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Featured Choreographer: December 2019

14 Dec 2019

Featured Choreographer of the month: Beatrice Allegranti

Beatrice Allegranti is a choreographer, dance movement psychotherapist (UKCP reg.), feminist researcher and educator. We asked her to tell us a little bit about herself and her practice:

Choreography as Material for Life
For over two decades, I have ‘grown up’ with choreography, dance movement psychotherapy and film making as entwined and mutually informing professional roles. This means that I’ve danced, choreographed and made films with many different people and in diverse spaces and places around the world (theatres, film sets, art galleries, NHS psychiatric hospitals). Although I am clear that the choreographic process is not a psychotherapeutic session (but there are parallels), I draw from my psychotherapeutic skills to support ethical engagements around consent, care and confidentiality in the making process. The motivational force in my career is a deep curiosity about our entanglements, how ‘we’ are not bounded self-contained fully formed humans but porous processes enfolding within a complex network of language, affect, movement and aesthetic relating, ecologies, everyday life environments, technology, embodied practices and power structures.


Becoming Bodies / Dancers: Takeshi Matsumoto & Jason Keenan-Smith / Photos: Nick Du Plessis

Feminist philosophy and activism is core to my work since it supports me to continually ask the question: how does choreography change people and situations? Because it does. Or it can. Our current cultural epoch is characterised by burgeoning public health and social in/equality concerns. The challenges that we all face right now are deeply personal and political. We need to cultivate a capacity for response in different kinds of ways (moving away from the idea that there are fixed ways of responding to or making artistic work). This involves re-asserting not only the value of dance but the ethical imperative of our art form as a core cultural practice in a world dominated by neoliberal capitalist values. The important thing is for the work to reach out with partnerships and collaborations in ways that you might not initially imagine relevant or useful (e.g. in health, science, diverse cultural communities), this can not only re-imagine our art form in ways that we might not think possible – but also can begin the rigorous process of embedding socially response-able dance practice into the fabric of everyday life.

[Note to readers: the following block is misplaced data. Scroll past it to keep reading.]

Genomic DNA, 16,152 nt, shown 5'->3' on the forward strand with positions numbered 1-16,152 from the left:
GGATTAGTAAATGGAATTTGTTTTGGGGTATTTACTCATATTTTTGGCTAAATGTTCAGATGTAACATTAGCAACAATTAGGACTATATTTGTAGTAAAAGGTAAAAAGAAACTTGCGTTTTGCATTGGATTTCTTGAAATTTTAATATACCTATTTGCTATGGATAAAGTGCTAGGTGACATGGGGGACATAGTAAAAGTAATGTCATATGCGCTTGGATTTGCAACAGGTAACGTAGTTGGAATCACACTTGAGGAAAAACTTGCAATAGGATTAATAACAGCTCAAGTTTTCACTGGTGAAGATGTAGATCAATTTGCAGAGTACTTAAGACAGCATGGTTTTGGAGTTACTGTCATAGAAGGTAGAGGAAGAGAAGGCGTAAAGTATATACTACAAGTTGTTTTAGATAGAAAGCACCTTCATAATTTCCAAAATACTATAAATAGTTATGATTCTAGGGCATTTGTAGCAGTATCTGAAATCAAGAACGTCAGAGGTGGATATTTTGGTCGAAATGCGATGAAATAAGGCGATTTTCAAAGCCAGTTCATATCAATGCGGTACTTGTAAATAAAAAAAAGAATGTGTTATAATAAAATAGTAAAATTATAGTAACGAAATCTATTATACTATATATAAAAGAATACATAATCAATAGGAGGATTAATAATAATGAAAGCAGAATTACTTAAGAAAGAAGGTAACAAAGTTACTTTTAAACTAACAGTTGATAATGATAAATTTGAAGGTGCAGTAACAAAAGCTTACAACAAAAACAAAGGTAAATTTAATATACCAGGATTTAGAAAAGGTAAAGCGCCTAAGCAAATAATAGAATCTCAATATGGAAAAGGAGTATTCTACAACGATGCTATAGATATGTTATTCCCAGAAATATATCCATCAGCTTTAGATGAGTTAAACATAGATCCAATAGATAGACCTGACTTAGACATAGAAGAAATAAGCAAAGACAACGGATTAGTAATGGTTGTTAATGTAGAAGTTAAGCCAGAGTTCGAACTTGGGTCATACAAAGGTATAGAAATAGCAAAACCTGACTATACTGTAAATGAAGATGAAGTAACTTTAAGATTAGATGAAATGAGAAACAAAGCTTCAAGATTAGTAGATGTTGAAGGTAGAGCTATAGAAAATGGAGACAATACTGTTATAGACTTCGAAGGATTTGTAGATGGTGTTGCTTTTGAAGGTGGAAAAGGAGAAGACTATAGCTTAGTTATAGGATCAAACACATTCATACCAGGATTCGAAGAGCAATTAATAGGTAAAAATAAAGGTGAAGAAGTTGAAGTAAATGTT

Moving Kinship
Currently, I’m working on Moving Kinship, an Arts Council England supported dance project formed around families where one person is living with the rare form of young onset dementia. Moving Kinship is a continuing collaboration with these families, five professional dancers, an actor, composer, musician and fifteen project partners and diverse audiences. The project involves creating bespoke performances for each of the families affording us all (families and artists) to re-imagine our social perceptions (of identity, language, memory and kinship).

Informed directly from bespoke participatory material is the dance theatre production I’ve Lost You Only to Discover That I Have Gone Missing. Dementia ‘stories’ chime with ubiquitous and existential experiences of loss, care, consent, age, gender, sexuality, health and ‘othering’. Articulating this spectrum (in movement and words) affords dancers and audiences an opportunity to inhabit the affective tone of the material and simultaneously allow it to speak to personal and wider social issues. The piece toured 10 venues as a work-in-progress and has now been developed into a full production that premiered in Bergen International Festival (October 2019).

Beatrice is currently recruiting dance artists for the Moving Kinship project, if you would like to be involved please contact her. Find links below.